Thursday, October 27, 2016

Father John: Overcoming the cost of being poor

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This originally appeared as a column in the Oct. 20, 2016 Catholic Standard.

By Msgr. John Enzler, President and CEO, Catholic Charities of the Archdiocese of Washington

We do a lot at Catholic Charities to try and meet the needs of those who are struggling the most. We have multiple food pantries, medical clinics, dental clinics, housing programs, legal clinics, and so much more. You are probably tired of me telling you all of the needs Catholic Charities meets by this point.

But here’s one need we don’t meet very well – yet.

Personal financial literacy. I believe deeply that one of the biggest factors in success and failure comes down to understanding one’s own limits financially. For our social workers and case managers, financial literacy is the bedrock of their work to help families rebuild.

That’s why today, I’m dedicating my column to sharing the exciting news about our Financial Literacy Workshop on Saturday, Oct. 29, at Gonzaga High School, featuring the excellent and nationally-syndicated columnist Michelle Singletary. Additionally, we will have panels led by representatives from “the Big Four” accounting firms – KPMG, PricewaterhouseCoopers, Deloitte, and Ernst & Young will focus on setting and planning to reach financial goals, learning how to spend money wisely within that budget, planning for future needs, and avoiding the financial scams that prey on low-income families who are caught in a perpetual cycle of financial crisis.

But that is only the start. Building off of the model of our Catholic Charities Legal Network and Catholic Charities, we are creating a network of financial professionals who will be asked to donate their expert services pro bono to provide guidance to low-income families.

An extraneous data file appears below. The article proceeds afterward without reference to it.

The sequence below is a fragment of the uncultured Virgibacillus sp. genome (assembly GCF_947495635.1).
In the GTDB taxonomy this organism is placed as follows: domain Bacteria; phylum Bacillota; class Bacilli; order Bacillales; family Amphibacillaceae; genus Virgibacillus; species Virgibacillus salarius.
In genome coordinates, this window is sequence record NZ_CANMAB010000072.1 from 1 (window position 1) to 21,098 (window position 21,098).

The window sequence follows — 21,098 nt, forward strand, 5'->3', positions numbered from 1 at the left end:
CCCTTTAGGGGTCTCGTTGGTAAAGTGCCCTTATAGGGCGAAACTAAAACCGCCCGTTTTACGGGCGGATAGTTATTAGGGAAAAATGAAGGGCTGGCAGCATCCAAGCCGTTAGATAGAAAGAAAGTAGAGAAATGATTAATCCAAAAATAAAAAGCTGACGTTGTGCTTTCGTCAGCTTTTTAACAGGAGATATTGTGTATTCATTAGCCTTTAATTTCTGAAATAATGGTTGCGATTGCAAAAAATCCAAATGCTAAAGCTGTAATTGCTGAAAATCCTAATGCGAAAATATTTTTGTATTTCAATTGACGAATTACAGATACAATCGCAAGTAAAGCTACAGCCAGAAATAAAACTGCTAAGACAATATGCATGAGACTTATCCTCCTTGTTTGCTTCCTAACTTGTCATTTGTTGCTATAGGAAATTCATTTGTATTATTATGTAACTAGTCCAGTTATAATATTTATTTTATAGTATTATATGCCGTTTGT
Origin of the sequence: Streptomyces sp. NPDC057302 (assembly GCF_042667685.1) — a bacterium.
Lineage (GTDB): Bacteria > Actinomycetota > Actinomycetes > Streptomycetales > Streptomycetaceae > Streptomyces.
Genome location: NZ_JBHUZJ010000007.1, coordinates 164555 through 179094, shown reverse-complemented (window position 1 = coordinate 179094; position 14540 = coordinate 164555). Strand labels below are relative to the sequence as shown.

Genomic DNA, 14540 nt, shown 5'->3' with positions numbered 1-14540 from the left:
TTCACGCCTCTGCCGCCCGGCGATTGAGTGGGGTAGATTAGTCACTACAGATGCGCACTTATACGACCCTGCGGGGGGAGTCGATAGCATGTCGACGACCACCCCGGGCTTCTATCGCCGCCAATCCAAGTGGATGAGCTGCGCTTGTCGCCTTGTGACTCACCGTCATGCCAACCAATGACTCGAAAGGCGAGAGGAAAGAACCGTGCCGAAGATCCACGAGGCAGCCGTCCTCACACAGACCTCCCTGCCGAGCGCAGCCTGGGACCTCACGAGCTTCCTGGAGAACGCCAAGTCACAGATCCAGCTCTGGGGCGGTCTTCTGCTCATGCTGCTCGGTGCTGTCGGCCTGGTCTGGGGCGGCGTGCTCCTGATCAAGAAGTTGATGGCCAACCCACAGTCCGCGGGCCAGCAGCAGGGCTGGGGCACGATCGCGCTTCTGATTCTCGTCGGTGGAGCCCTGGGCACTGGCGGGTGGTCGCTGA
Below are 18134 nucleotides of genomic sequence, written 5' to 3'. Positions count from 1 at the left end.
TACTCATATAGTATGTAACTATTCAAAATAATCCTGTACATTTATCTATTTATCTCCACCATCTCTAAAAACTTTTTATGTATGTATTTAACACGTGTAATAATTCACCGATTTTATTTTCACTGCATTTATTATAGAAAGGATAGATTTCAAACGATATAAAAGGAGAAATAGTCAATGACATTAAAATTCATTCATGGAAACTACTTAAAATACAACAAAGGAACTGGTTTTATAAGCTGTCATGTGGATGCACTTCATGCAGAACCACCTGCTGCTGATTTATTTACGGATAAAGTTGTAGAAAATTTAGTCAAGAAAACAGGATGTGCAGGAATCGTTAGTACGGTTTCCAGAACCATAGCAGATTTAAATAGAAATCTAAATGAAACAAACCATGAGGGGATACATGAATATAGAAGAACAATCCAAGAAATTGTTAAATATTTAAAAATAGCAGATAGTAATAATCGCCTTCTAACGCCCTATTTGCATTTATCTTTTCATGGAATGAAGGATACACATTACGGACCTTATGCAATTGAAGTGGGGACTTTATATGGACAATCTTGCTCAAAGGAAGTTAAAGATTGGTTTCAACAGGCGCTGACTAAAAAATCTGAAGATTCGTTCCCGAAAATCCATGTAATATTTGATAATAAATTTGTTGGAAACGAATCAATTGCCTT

For many of the families we help, financial literacy goes one of two ways.

Some of the people we serve are marvelous at stretching a dollar. They know where to get deals on groceries, they minimize extra splurge purchases and they maximize their resources in the community. For these families, they need to know the best ways to start to save and build a foundation.

For others, spending is a major problem. They might be completely unfamiliar with the idea of debt or credit scores. They have never been able to resist purchases.

Both of these situations might sound pretty familiar. That’s because these are issues that affect lots and lots of families, regardless of their income. The difference, of course, is that almost all of the families we see at Catholic Charities are always on the edge of financial ruin. All it would take is a car breakdown, medical emergency or lost job. So we want to help people do more with their incomes while we try to help them grow their incomes.

We’re hoping to help everyone who needs it, but especially those who would otherwise not be able to afford the expert advice and guidance of a financial wiz. Early on, we’re hoping to pair volunteers as mentors to work with clients to set a budget, get a sense of what is possible, and then follow up regularly to be a coach.

There are so many people who could benefit from this kind of help, and so many people in the area who are in a great position to provide it. Our Legal Network depends on more than 500 attorneys to take on pro bono cases to help low-income clients get the civil legal help they deserve. Our Health Care Network takes very ill patients who have serious health needs and places them with a specialist doctor to treat their illness. Both networks have had incredible success in changing the landscape for low-income people in our region.